Soldier plans 1,800-mile walk to honor friends killed in combat, and those suffering from trauma and grief in silence

Greg C Washington was willing to pay the ultimate sacrifice for the country he loves. Soon, the Founder of Guards Down will walk 1,800 miles in to honor his friends who died in combat and other soldiers who are suffering from post-traumatic stress and complicated grief. 

Washington, a New Orleans resident, will depart from Mound Bayou, Mississippi, and – over the next 65 days – walk nearly 1,800 miles to West Point, New York.

The mission, he said, will honor his two great friends and fellow 2005 West Point graduates Emily Perez and Scottie Pace. Perez was the highest-ranking African-American female Cadet in West Point’s history. Pace was a combat pilot and the Academy named a ceremony after him following his death.

Washington served seven years overseas, including two combat deployments, and suffers from PTSD.

“A person dies twice: once in physical form and again the last time their name is spoken.  I want to make sure that my friends live forever,” said Washington, a Fayetteville, North Carolina native who played linebacker and led the Army Football team. “A lot of times, organizations and people focus on those who have died in battle, but they don’t focus on soldiers who return home and have to overcome their battles after they are away. 

“This walk will be a call to action for other veterans to think about their mental health and an invitation for others, veterans and civilians, to walk with me during various stopping points.”

Washington will begin on April 30 in Mound Bayou, which was founded as an independent town by former black slaves in the late 1800s. Washington’s father is a Mound Bayou native. Washington will walk through Alabama, Georgia, South and North Carolina, Virginia, Maryland, Washington DC, Pennsylvania, New Jersey and, finally, New York on the way to the Academy, where he first met Emily and Scottie. Along the way, Washington plans speaking engagements to that promote suicide prevention and seeking help. Stops include Atlanta, Philadelphia, DC, and other cities. He hopes to arrive by September.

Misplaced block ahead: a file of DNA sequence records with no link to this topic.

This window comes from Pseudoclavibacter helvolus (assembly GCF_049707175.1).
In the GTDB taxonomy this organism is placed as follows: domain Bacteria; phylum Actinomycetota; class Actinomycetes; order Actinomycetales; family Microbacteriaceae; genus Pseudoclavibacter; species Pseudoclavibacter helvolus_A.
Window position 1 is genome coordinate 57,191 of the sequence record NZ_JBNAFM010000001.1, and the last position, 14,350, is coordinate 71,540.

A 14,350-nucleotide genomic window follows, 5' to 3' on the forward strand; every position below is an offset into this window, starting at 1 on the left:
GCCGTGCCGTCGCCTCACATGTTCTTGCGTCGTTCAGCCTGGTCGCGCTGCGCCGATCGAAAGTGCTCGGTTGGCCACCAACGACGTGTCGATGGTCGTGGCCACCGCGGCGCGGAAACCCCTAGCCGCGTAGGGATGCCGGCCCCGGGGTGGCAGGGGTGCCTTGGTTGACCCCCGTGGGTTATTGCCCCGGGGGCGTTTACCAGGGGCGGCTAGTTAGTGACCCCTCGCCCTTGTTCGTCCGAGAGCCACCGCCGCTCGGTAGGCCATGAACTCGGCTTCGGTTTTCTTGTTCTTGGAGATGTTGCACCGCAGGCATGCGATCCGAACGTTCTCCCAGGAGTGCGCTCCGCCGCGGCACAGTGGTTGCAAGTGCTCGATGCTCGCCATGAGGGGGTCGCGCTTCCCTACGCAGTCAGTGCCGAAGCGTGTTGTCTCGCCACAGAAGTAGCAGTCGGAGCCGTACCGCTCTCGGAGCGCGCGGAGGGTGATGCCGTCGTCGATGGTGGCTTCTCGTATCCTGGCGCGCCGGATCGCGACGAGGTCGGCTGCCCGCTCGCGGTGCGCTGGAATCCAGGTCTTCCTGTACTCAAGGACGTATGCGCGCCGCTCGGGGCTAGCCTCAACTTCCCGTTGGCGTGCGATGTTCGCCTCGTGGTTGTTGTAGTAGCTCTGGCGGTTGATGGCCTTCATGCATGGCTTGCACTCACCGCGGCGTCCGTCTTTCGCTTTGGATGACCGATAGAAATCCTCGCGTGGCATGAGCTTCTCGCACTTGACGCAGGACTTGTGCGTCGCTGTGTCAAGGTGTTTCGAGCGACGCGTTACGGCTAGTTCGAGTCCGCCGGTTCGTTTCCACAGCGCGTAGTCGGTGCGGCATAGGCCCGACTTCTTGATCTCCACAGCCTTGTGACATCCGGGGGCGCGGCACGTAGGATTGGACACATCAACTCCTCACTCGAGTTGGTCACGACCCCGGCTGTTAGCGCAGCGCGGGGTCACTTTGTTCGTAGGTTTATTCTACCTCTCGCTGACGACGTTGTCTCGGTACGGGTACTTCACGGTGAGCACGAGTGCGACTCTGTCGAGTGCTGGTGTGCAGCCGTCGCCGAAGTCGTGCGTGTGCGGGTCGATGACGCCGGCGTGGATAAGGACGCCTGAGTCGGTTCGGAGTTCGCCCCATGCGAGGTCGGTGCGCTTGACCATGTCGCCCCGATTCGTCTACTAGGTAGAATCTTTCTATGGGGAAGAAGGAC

Washington’s PTSD stems from several armed combat experiences in Afghanistan. In one incident, a grenade exploded within feet, in another, he barely outran a car carrying a vehicle-borne explosive device. His vehicle eventually crashed, leaving Washington with concussions so severe he was honorably discharged from the Army.

“A lot of people suffer in silence when it comes to trauma and grief,” Washington said. “They are ashamed of being judged at home and at work. I am creating a safe space where people can learn to overcome the challenges of PTSD and grief.”

Washington said he has studied various cultures and how they overcome trauma and grief, and will be incorporating that knowledge into his presentations and discussions throughout the journey.

“During this journey, we will have a community of mental health advocates and access to best practices, effective treatments, and counseling resources ,” he said.

Washington has always been passionate about entrepreneurship. He founded the non-profit, The House of Man, whose main program is We Are Iron – a platform to help people combat the effects of PTSD and extensive grief such as isolation, depression, and suicidal thoughts. 

Washington is excited to begin the walk and engage supporters along the way. He hopes to help countless others who can relate to his story and his mission. “I love my family and my country to the point that I’ve been willing to give my all,” Washington said. “I have sacrificed my youth, my health – everything. I believe in the Constitution and what it stands for, and I want others to have liberties and freedoms to have a happy life and their own pursuit of happiness in whatever passion they follow.”

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